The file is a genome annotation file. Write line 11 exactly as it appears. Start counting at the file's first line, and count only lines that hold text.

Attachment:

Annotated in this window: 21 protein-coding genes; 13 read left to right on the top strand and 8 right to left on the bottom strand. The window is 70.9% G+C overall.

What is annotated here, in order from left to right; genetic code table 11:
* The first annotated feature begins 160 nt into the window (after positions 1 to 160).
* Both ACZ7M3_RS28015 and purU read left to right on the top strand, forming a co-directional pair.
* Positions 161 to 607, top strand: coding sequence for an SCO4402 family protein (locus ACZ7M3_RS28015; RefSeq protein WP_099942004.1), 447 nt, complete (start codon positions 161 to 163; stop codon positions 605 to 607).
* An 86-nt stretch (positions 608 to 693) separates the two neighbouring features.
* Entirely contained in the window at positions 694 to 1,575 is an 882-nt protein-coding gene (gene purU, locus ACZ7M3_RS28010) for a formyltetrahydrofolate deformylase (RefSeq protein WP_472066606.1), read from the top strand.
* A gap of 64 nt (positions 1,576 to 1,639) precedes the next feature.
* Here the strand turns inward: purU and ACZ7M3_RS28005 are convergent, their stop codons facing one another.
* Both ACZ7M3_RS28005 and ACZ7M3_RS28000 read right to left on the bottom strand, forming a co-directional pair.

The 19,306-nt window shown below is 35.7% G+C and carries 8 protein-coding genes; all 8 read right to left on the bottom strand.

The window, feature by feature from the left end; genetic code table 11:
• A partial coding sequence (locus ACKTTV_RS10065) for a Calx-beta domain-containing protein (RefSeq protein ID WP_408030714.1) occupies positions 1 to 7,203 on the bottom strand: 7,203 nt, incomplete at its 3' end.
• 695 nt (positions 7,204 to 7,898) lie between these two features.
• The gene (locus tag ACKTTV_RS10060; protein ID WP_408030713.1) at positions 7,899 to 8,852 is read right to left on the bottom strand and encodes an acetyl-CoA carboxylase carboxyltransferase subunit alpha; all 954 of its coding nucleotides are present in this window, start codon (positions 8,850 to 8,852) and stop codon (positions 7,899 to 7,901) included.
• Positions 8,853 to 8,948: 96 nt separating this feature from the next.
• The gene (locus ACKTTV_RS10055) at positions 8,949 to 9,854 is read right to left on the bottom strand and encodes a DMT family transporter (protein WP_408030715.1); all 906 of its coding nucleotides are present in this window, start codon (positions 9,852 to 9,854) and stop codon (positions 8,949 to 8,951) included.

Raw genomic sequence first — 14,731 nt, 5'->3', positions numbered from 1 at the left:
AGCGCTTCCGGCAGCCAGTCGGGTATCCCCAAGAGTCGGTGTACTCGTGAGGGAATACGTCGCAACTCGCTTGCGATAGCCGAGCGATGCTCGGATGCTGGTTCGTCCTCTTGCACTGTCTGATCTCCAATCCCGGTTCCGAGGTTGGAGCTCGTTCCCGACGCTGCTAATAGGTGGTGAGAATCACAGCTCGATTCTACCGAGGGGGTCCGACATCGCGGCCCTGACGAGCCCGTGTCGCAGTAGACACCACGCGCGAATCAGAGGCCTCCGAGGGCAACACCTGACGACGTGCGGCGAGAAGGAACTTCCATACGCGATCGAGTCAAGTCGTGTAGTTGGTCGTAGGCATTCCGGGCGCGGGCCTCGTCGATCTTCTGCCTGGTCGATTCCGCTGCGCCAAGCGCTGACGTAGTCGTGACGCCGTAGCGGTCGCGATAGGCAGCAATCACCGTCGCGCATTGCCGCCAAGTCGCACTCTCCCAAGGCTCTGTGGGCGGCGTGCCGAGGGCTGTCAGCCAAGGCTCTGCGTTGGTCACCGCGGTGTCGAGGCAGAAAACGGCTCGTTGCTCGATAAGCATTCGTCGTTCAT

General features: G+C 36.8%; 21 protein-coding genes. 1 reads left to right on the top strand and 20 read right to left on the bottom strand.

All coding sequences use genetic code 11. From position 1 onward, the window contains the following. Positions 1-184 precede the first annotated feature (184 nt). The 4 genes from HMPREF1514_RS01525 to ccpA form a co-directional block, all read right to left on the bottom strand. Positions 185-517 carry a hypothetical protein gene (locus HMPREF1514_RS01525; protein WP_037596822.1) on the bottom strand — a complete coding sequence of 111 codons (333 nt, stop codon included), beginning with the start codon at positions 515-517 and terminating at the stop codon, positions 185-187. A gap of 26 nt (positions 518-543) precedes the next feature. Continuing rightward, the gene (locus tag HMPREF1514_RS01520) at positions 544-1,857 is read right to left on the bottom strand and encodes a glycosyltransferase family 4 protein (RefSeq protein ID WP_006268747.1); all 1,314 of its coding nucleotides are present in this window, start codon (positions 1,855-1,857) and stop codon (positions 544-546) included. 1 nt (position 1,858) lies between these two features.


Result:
The 19,306-nt window shown below is 35.7% G+C and carries 8 protein-coding genes; all 8 read right to left on the bottom strand.